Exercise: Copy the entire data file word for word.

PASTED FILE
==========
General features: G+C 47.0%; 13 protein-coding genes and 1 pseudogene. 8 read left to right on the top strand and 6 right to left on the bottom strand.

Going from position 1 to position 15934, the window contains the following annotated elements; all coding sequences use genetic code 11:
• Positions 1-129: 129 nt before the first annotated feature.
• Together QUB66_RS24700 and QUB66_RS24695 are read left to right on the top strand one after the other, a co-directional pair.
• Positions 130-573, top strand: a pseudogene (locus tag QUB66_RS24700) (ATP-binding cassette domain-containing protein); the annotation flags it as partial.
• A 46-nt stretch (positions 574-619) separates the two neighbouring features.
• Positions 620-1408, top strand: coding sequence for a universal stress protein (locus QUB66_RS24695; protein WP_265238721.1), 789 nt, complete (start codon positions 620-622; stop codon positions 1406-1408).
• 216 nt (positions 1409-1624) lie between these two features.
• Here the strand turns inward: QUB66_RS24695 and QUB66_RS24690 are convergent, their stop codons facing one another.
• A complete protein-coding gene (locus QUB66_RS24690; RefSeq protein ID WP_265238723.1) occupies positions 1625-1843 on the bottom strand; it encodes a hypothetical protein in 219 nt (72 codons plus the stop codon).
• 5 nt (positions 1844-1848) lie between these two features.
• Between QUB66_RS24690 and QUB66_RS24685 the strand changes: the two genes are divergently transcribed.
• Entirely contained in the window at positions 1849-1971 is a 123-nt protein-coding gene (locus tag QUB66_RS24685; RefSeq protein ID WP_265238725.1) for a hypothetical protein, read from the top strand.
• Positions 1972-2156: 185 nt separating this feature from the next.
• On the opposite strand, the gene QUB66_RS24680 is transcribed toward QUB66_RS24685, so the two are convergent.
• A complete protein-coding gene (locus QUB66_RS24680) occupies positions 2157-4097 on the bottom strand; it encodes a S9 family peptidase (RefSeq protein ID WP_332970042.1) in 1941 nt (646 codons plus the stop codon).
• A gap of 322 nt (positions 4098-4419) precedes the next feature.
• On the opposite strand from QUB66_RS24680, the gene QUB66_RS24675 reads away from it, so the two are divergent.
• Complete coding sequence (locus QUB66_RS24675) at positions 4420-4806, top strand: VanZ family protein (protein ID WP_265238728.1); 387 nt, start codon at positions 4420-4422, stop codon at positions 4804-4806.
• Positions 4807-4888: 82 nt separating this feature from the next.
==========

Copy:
General features: G+C 47.0%; 13 protein-coding genes and 1 pseudogene. 8 read left to right on the top strand and 6 right to left on the bottom strand.

Going from position 1 to position 15934, the window contains the following annotated elements; all coding sequences use genetic code 11:
• Positions 1-129: 129 nt before the first annotated feature.
• Together QUB66_RS24700 and QUB66_RS24695 are read left to right on the top strand one after the other, a co-directional pair.
• Positions 130-573, top strand: a pseudogene (locus tag QUB66_RS24700) (ATP-binding cassette domain-containing protein); the annotation flags it as partial.
• A 46-nt stretch (positions 574-619) separates the two neighbouring features.
• Positions 620-1408, top strand: coding sequence for a universal stress protein (locus QUB66_RS24695; protein WP_265238721.1), 789 nt, complete (start codon positions 620-622; stop codon positions 1406-1408).
• 216 nt (positions 1409-1624) lie between these two features.
• Here the strand turns inward: QUB66_RS24695 and QUB66_RS24690 are convergent, their stop codons facing one another.
• A complete protein-coding gene (locus QUB66_RS24690; RefSeq protein ID WP_265238723.1) occupies positions 1625-1843 on the bottom strand; it encodes a hypothetical protein in 219 nt (72 codons plus the stop codon).
• 5 nt (positions 1844-1848) lie between these two features.
• Between QUB66_RS24690 and QUB66_RS24685 the strand changes: the two genes are divergently transcribed.
• Entirely contained in the window at positions 1849-1971 is a 123-nt protein-coding gene (locus tag QUB66_RS24685; RefSeq protein ID WP_265238725.1) for a hypothetical protein, read from the top strand.
• Positions 1972-2156: 185 nt separating this feature from the next.
• On the opposite strand, the gene QUB66_RS24680 is transcribed toward QUB66_RS24685, so the two are convergent.
• A complete protein-coding gene (locus QUB66_RS24680) occupies positions 2157-4097 on the bottom strand; it encodes a S9 family peptidase (RefSeq protein ID WP_332970042.1) in 1941 nt (646 codons plus the stop codon).
• A gap of 322 nt (positions 4098-4419) precedes the next feature.
• On the opposite strand from QUB66_RS24680, the gene QUB66_RS24675 reads away from it, so the two are divergent.
• Complete coding sequence (locus QUB66_RS24675) at positions 4420-4806, top strand: VanZ family protein (protein ID WP_265238728.1); 387 nt, start codon at positions 4420-4422, stop codon at positions 4804-4806.
• Positions 4807-4888: 82 nt separating this feature from the next.